Mobile-Friendliness Is Now A Factor
Mobile friendliness actually recently became a factor in Google’s algorithm. This factor only affects the search results displayed on mobile devices. Once again, I’ve posted excerpts from 2 articles below as this topic was covered on this site’s blog.
1. If you have a WordPress website with an unresponsive theme, consider using WPTouch
One of my client’s websites uses an unresponsive WordPress theme, so after I reviewed my client’s Google Analytics and noticed that 10% of her traffic was coming for a mobile device, I quickly installed the WPTouch plugin. WPTouch is a free plugin that allows you to create a mobile optimized version of your website.
2. Keep It Simple
When your working on your sites mobile optimization, try not to put too much clutter on the screen. Mobile users tend to like a nice and clean website where they aren’t inundated by 100 different things to click and annoying pop-ups. Speaking of pop-ups…
3. Don’t Use Pop-Ups
In addition to being annoying, pop-ups are usually very difficult to close on a mobile device. For users with larger fingers, closing a pop-up ad usually results in them accidentally clicking the ad and being redirected to the site when they weren’t interested in it. Sure, this could increase your click-through rate (CTR), but it won’t matter if it doesn’t result in a conversion.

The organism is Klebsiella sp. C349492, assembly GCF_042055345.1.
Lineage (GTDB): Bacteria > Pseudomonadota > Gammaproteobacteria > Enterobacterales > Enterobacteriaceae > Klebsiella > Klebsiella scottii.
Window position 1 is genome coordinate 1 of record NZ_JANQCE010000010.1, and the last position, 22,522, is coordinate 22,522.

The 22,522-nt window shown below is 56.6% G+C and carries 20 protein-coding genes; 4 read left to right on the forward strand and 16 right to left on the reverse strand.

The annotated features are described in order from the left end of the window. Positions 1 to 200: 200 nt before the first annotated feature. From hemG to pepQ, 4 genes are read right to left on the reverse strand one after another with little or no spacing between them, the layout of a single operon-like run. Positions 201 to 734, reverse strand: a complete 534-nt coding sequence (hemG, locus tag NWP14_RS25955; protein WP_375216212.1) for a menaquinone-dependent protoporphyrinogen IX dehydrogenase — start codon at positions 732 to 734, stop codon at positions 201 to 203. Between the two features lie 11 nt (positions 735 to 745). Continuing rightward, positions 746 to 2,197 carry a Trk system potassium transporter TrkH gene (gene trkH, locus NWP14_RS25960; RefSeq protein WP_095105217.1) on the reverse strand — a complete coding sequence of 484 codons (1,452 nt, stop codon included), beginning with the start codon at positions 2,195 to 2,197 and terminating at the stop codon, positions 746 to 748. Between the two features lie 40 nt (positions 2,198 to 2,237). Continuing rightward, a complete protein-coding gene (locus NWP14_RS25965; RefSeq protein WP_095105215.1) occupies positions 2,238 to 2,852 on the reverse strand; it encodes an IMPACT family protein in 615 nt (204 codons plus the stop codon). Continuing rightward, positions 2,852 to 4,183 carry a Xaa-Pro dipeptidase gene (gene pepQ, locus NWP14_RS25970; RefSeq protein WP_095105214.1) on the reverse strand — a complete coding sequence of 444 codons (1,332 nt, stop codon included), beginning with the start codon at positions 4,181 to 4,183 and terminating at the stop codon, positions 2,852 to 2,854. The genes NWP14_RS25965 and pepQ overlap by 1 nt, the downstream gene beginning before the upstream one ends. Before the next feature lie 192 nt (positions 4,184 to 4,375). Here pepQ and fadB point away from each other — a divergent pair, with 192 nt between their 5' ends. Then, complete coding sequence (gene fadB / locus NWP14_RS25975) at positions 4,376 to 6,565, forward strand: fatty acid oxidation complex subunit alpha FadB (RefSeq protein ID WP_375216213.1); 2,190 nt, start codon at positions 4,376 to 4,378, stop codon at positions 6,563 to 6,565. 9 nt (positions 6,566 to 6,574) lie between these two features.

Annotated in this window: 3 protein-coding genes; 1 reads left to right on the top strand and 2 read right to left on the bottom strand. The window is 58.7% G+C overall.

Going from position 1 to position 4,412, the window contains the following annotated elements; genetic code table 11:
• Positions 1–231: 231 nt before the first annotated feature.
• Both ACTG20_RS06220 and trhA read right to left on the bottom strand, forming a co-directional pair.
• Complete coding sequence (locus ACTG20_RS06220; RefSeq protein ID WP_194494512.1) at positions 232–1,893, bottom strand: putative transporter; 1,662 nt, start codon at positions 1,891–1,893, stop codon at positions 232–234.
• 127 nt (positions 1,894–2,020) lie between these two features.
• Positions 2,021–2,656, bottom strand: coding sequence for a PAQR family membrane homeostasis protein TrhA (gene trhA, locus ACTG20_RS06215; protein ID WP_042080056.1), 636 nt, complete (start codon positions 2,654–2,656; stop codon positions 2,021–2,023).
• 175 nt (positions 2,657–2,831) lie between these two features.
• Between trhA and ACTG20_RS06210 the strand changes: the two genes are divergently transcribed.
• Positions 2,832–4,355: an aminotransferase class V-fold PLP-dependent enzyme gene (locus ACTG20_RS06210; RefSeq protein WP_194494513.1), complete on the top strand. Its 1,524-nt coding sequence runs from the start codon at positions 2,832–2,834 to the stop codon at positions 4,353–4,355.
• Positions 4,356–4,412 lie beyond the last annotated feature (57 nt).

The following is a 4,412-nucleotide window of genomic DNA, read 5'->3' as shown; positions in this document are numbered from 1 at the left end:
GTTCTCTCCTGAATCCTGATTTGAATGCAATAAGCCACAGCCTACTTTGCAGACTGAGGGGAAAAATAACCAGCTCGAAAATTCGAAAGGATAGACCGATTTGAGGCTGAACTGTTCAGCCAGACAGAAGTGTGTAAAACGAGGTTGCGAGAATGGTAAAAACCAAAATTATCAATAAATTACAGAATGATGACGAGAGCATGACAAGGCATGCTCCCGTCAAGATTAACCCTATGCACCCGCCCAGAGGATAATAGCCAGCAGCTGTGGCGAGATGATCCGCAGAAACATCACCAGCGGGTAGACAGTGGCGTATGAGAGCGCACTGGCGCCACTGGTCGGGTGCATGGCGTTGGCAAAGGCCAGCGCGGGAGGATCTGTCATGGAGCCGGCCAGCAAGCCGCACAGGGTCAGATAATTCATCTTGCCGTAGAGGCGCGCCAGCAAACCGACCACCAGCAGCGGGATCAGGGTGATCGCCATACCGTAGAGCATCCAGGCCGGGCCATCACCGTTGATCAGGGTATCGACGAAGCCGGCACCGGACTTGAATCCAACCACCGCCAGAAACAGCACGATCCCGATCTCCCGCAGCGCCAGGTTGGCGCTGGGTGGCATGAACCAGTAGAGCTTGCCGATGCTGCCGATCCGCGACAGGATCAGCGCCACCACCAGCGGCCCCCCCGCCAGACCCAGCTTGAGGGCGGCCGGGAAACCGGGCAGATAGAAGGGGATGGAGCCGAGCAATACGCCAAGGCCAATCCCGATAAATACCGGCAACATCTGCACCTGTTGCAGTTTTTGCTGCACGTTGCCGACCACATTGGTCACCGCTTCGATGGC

4. Try To Keep The Mobile Design Similar To The Desktop Design
This has less to do with mobile optimization and more to do with bounce rate, but it is something to consider. While it isn’t always necessary, although if you have many returning visitors, it might be a good idea to keep the design similar so that your visitors feel like they’re in a familiar environment.
5. Make It Large
Since Mobile Screen are smaller than desktop screens, it’s a good idea to make elements on the website (text, images, etcetera) large enough to be clicked on and seen.
6. Test Your Website’s Mobile-Friendliness With The Mobile Friendly Test Tool
Google has released a mobile-friendly test tool for you to test your websites, so why not use it? If you’re wondering about how effective the tool is, I have an article titled, “Test Your Website With The Mobile Friendly Test Tool”, where I test a few the tool using a few websites.
Google also has a tool you can use to determine if your site is mobile friendly or not. The effectiveness of this tool is discussed below.
How Effective Is The Mobile Friendly Test Tool?
In case you’re wondering how effective the mobile friendly test tool is at determine the mobile-friendliness of a website, I went ahead and tested 4 different WordPress websites that I own or currently work on: websites A, B, C, and D.
- Website A is an established website that has a desktop and mobile version.
- Website B is an established website has a desktop version but no mobile version
- Website C is a new website that has a desktop and mobile version.
- Website D is a new website has a desktop version but no mobile version
The results for each website were as follows:
- Website A passed the test and was deemed to be mobile friendly.
- Website B did not pass the test and received the following error: Content wider than screen.
- Website C passed the test and was deemed to be mobile friendly.
- Website D managed to pass the test despite not having a dedicated mobile version.